Then, lastly, Bolch had to take that same message and tailor it to his investors.
“If it’s a successful business and making customers happy and we’re engaged with employees, ultimately, there’s going to be better financial results for the company, which is what’s really of interest to them,” he says.
After he had effectively communicated the new plan to all the different stakeholders, he then went about moving the business forward. As he worked with people, he continued to reinforce the new plan.
For instance, Exide used to have one large sales force that went out and sold to car manufacturers, such as BMW and Toyota but then had a completely different sales force that sold batteries that go into forklifts. Once when he was out with a salesman in one of the car factories, he took the opportunity to further the plan.
“I would say, ‘It’s great that we’re selling them car batteries, but what kind of batteries are in those lift trucks running around?”
The salesman didn’t know, and when Bolch would ask why not and wouldn’t it be great if they were Exide, the salesman would respond that it would be nice but it wasn’t his job to know.
“It’s the classic, ‘Not my job,” so now we make it their job,” Bolch says. “As you start to unearth these opportunities, one is you change the incentives and objectives, but the other one is you really communicate where we had victories.”
After that conversation and several others like it, now Exide is seeing victories in cross-selling opportunities across the businesses.
He’s also starting to see the fruits of his labor in other areas. For instance, in the past, you could only build an industrial battery in an industrial plant or a transportation battery in a transportation plant.
“Now we’re breaking through that paradigm saying, ‘If we have the skills, and we have the capacity to build in this plant, why can’t we do that there?’” he says. “We’re doing that and generating a lot of productivity that way.”
And the numbers prove that things are changing, as net sales for fiscal 2011 improved to $2.8 billion from $2.6 billion in fiscal 2010.
He’s also seeing more engagement with employees when he communicates with them, which is a sign of success.
“The first time you do a webcast globally, it’s absolute silence because people aren’t sure what to make of the new guy,” he says. “But as time has gone on, you get more and more questions about, ‘Well, can you tell me about this? I’m really interested in this. Or I had this idea — what do you think about that?’”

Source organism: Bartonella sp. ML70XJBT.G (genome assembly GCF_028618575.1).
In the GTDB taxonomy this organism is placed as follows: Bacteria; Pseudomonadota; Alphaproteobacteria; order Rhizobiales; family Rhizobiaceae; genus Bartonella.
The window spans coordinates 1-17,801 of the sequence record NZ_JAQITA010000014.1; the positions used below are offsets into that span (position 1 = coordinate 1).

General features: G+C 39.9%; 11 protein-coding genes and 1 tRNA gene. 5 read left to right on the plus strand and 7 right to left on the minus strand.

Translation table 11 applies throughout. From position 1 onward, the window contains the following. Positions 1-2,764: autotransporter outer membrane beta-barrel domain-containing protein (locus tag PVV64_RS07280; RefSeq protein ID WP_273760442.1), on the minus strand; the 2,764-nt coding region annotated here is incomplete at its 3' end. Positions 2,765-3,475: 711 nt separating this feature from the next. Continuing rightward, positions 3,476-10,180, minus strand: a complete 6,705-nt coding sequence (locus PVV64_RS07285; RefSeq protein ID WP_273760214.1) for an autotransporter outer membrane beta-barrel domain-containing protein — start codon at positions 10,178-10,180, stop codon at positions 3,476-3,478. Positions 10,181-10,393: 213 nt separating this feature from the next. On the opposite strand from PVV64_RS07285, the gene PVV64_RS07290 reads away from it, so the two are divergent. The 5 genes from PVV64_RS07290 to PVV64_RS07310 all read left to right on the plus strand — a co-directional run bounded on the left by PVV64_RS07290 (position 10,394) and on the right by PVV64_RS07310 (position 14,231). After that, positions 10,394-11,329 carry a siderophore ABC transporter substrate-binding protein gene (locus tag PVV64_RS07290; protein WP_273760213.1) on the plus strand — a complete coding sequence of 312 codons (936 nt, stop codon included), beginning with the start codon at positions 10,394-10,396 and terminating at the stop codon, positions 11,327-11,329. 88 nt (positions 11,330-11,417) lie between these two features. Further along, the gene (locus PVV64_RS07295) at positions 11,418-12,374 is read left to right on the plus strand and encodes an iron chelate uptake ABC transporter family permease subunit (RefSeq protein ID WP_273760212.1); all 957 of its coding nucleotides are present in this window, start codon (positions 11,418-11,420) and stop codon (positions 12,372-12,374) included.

He’s now getting more e-mails form employees, which is really exciting for him.
“It says to me that people are now starting to engage more and are starting to understand the business,” Bolch says. “When I go into a plant, people interact differently. It’s not just me. Our whole leadership team is reaching out like that. When you see them engage back, you know you’re making a change.”
How to reach: Exide Technologies, (678) 566-9000 or www.exide.com
The Bolch File
Born: Jackson, Miss., but I didn’t live there very long. I moved to Shreveport when I was about kindergarten age.
Education: Bachelor’s degree in mechanical engineering, Tulane University; Master’s degree in mechanical engineering, University of Florida
What was your first job and what did you learn that still applies?
Mowing lawns. I was probably 10. One [thing I learned] is you probably don’t want to mow lawns for a living. I think it’s just you have to take pride in what you do. If you’re going to commit to do a job, you do what you said you’re doing to do.
As a child, what did you want to be when you grew up?
I wanted to be an astronaut. I was born in 1957, so when President Kennedy wanted to go to the moon, I was like 5 years old so it was an impressionable age I suppose. I used to write letters to the people at NASA when I was a kid, and they would write me back. I had two problems. Once I was 12 years old, I was already over 6 feet tall. And at that time, you couldn’t be an astronaut if you were over 5 feet 10 inches, and also I didn’t have perfect vision. I was written out of the program early on. I had to go be an engineer instead.
What’s the best advice you’ve received?
‘Trust, but verify.’ I think I it is critically important to empower your team, but periodically you need to drill down to ensure that you are getting the whole story and you are comfortable with the direction.
What’s the best book you’ve read lately?
‘Unbroken.’ It’s a story of a WWII army aviator. It was a young man who went into the army at a young age, but he was ultimately shot down and stranded in the Pacific and was a prisoner of war, and it was an incredible story of someone’s personal story and how they survived and how they conquered incredible things. It was pretty inspirational.